September 19, 2010

The Welcome to Scotland brochure is a fabulous publication. A map of Scotland is included, with highlighted numbers denoting each location worth visiting, and directing the reader to the advert for that attraction.

A visitor to Scotland can easily locate dozens of interesting and historic attractions from John o’ Groats to Gretna. There’s everything from castles to distilleries, and from monuments to activity centres. Wildlife parks, the camera obscura, museums… they’re all there.

In the north there’s a ferry service to watch marine wildlife. In the south, Trike Tours. In the west you can visit The Museum of Ayrshire Country Life, and in the east there is the Secret Bunker.

Of course, I wondered what the recommended tourist attractions in West Lothian might be. There was one number: 39, right beside the M8.

Was it Hopetoun House or Cairnpapple? No. Was it Almond Valley or Linlithgow Palace? ‘Fraid not. Not one heritage site mentioned. No ancient locations discussed. No glowing hyperbole advertising our wildlife or play-areas… nothing.

Instead, there was a little advert that mentions “central location” and “close proximity to Glasgow and Edinburgh…” The point it’s trying to make – I think – is that it’s easy to get to West Lothian. But when I showed it to a number of people they took the message to be that West Lothian is a great place to leave from if you want to get to somewhere interesting!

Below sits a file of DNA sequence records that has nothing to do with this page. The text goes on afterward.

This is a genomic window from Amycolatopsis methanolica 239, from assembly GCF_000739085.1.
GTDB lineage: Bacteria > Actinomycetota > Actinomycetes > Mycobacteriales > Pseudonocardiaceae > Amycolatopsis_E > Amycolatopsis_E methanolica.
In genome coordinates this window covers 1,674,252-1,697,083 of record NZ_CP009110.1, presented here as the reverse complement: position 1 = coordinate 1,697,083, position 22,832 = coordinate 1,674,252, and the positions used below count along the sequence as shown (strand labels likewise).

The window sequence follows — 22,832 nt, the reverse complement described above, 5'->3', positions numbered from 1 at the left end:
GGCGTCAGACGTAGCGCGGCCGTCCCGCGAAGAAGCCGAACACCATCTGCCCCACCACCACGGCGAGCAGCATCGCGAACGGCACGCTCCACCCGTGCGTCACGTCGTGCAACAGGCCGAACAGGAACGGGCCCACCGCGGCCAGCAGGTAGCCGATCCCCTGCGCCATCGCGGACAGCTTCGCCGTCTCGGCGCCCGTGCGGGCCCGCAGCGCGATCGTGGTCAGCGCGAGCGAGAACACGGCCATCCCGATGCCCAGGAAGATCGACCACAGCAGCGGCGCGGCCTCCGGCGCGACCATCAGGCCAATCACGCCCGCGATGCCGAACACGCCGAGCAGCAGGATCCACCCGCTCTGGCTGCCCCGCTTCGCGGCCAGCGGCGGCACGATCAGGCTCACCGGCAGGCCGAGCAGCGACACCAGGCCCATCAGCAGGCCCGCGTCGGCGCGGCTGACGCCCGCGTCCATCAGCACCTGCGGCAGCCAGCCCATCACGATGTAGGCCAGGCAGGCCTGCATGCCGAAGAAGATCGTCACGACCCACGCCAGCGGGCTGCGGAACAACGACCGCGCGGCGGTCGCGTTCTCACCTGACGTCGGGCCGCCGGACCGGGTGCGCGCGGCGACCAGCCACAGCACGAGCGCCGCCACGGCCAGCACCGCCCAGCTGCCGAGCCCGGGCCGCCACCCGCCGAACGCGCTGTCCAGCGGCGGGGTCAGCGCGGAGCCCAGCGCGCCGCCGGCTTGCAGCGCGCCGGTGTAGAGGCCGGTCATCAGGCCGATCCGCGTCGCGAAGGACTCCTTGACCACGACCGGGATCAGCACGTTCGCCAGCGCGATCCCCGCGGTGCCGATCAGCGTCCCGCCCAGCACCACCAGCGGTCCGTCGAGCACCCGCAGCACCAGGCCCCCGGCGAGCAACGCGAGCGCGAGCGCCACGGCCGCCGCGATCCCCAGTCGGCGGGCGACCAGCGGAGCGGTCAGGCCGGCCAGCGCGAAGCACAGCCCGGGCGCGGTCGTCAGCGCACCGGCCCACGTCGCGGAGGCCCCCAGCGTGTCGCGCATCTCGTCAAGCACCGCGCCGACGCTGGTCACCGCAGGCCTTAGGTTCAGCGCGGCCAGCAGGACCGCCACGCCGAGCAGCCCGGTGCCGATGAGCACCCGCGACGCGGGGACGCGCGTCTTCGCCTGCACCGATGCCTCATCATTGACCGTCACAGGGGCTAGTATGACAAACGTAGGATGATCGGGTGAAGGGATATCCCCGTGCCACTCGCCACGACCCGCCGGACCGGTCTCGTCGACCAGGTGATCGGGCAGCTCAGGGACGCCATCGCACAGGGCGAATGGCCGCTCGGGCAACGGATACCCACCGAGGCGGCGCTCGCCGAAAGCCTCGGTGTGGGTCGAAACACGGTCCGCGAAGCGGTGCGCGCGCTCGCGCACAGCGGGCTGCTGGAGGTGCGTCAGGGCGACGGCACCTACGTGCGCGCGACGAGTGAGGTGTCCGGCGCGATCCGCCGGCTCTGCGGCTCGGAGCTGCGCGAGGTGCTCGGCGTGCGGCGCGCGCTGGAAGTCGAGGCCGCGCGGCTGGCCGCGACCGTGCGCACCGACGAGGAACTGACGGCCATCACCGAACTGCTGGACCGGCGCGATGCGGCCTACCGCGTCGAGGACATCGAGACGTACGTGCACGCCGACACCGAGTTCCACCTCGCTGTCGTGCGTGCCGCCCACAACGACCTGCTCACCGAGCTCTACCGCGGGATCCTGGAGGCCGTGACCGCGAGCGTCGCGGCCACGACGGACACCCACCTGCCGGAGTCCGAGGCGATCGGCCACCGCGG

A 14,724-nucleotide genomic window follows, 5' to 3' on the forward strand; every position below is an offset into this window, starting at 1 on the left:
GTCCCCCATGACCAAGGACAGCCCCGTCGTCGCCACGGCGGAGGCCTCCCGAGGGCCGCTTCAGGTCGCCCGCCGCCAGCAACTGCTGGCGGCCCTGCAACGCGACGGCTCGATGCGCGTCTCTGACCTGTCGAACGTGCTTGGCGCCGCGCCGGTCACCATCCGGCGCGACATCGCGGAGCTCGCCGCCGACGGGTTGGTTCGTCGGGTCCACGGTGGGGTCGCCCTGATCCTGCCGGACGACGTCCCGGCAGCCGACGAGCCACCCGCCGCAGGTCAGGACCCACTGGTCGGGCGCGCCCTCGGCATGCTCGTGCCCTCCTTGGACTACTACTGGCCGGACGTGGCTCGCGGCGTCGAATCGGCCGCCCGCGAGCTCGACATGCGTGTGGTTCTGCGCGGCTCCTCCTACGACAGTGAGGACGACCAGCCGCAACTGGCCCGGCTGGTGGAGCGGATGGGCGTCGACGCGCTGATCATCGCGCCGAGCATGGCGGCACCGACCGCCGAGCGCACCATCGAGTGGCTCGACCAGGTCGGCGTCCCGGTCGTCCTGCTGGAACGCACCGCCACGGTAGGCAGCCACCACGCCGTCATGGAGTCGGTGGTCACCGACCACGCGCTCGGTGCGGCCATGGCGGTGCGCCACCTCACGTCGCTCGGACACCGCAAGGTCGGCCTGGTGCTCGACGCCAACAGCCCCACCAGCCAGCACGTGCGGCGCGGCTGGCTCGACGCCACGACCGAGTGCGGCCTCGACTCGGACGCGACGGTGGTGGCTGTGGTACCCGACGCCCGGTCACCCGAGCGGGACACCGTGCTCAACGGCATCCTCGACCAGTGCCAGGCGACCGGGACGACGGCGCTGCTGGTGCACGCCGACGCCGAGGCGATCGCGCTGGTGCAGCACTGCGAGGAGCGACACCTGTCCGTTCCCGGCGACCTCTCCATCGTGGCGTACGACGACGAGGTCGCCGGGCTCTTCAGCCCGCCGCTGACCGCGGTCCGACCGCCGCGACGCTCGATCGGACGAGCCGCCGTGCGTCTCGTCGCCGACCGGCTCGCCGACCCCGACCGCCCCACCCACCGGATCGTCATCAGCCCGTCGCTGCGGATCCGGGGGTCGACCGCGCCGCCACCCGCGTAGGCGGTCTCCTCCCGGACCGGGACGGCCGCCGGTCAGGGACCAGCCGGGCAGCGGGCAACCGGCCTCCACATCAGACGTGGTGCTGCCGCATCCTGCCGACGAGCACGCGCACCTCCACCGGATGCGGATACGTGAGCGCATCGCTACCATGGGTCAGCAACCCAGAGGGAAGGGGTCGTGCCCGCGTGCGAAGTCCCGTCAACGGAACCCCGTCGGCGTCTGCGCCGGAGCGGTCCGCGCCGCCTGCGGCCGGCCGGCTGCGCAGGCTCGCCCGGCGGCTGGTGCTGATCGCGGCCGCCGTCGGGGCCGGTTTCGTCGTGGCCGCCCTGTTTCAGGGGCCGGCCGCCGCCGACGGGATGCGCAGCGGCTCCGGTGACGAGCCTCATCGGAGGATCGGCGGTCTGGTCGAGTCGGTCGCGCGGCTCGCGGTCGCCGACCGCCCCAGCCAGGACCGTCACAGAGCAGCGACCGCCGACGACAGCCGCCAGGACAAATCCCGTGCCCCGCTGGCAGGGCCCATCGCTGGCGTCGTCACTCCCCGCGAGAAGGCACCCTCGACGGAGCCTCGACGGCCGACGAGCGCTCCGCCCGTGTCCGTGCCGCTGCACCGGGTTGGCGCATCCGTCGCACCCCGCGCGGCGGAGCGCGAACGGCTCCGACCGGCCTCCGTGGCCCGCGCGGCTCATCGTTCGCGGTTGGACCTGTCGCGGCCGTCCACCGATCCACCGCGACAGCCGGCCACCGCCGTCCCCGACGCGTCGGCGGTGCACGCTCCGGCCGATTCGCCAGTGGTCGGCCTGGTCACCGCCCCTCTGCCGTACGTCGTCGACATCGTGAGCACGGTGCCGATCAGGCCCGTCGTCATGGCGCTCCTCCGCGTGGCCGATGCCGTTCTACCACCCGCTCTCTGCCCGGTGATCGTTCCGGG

As a founding member of the Association of British Copywriters (ABC), I have to wonder… Well, I just have to wonder.

West Lothian: a great place to pass through.

Frankly, I think we have more to offer than that. Don’t you?

Drew McAdam



September 13, 2010


As a performer, I do a lot of travelling in my job. And sometimes I get fed up with it. Another airport lounge. More security queues. Another hotel room.

Just think of all the worst parts of your holiday caught in an endless loop, and you’re halfway there. And if I’m driving to gigs, it’s just a continuous ribbon of grey tarmac stretching off into the distance. It just goes on and on.

It’s not unusual for me to wake up in the morning in yet another hotel room, not knowing where I am.

I know it gets to other performers, too. One American rock singer even has an area of his house fitted out exactly the same as a Holiday Inn room. It has the identical furniture, duplicate fittings – everything down to the last detail. He did it so that when he’s in a hotel room, he feels at home!

Yes, that probably is taking things to extremes.

 The person from whom I bought my car recently saw how many miles I had clocked up since I’d bought it, and thought there was something wrong with the mileometer! There’s not.

But on one occasion I was driving to Inverness for a gig. It was raining, the way it can rain only on the A9 – horizontally. The roads were wet. I was stuck in a long line of traffic that crawled along behind something I can only assume was being pedalled by a one-legged pensioner.

Miserable? You bet I was. All that was going round in my head was what a lousy job I had. I had to contend with the stage nerves, and the hours of preparation. But the travelling was probably the worst thing in the world – and there had to be a better way of making a living than THIS.